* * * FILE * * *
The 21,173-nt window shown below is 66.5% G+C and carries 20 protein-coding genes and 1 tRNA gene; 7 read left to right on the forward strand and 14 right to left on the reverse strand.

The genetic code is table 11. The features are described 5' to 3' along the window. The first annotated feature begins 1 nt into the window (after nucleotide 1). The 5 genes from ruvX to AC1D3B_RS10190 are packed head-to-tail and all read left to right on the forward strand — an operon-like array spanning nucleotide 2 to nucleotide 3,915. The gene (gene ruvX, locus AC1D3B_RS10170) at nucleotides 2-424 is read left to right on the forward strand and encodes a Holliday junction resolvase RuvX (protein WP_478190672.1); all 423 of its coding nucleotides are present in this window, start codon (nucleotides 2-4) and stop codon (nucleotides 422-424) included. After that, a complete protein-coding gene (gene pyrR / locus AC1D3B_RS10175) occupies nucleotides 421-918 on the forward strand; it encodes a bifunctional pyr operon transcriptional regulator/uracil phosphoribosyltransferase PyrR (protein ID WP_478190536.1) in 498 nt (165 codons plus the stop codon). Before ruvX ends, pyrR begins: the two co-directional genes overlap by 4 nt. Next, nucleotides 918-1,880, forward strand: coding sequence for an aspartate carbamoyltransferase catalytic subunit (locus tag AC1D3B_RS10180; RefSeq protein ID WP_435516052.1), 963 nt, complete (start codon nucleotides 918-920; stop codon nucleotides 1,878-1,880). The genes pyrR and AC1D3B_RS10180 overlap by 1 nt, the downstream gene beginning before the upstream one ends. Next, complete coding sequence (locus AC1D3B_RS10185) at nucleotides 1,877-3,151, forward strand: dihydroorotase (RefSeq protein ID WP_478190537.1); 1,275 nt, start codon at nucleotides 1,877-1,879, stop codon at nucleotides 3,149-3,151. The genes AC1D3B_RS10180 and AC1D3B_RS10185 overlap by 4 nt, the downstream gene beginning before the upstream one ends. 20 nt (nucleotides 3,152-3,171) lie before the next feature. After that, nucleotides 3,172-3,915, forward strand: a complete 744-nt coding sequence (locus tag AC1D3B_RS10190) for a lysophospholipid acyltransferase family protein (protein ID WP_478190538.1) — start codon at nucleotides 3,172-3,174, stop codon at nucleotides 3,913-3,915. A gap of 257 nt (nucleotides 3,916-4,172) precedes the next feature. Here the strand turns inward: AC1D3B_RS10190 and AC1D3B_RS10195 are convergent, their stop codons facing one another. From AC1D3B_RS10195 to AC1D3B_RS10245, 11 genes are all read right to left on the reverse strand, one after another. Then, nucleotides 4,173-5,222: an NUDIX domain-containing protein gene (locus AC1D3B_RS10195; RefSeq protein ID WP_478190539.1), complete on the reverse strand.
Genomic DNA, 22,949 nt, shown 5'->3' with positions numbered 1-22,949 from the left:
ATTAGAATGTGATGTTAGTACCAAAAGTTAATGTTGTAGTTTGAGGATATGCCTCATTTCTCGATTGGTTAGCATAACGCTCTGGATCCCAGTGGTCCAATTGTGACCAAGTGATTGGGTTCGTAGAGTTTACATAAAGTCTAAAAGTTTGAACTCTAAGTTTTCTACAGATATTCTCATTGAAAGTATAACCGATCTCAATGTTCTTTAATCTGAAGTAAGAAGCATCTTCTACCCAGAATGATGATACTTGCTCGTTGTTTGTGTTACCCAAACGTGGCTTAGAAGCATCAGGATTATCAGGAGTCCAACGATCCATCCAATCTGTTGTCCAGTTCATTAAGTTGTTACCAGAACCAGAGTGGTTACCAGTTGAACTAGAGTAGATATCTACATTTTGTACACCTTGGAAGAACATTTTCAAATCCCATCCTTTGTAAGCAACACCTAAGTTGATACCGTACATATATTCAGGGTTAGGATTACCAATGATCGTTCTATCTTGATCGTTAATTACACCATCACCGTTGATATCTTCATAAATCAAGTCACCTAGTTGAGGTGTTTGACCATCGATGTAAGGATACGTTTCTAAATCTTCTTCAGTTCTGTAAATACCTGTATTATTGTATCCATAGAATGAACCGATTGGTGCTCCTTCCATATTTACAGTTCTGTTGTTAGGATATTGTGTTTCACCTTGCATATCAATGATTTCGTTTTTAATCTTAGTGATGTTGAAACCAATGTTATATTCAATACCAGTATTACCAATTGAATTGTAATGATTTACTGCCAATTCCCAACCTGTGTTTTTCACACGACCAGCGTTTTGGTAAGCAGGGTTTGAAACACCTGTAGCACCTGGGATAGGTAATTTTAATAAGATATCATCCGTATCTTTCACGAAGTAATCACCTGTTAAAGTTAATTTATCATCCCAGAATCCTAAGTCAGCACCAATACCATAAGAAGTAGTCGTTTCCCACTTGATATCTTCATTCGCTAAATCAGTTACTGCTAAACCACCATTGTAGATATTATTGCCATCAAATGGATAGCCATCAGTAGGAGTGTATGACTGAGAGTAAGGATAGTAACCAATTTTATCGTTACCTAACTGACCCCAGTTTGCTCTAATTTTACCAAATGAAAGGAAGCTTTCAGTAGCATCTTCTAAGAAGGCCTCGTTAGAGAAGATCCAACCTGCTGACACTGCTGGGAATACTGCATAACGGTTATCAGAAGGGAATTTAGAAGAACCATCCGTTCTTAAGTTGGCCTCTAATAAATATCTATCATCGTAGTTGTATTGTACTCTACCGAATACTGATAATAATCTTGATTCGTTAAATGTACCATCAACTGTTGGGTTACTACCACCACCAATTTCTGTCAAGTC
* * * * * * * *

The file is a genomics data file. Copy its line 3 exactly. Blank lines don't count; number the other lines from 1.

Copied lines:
Genomic DNA, 22,949 nt, shown 5'->3' with positions numbered 1-22,949 from the left: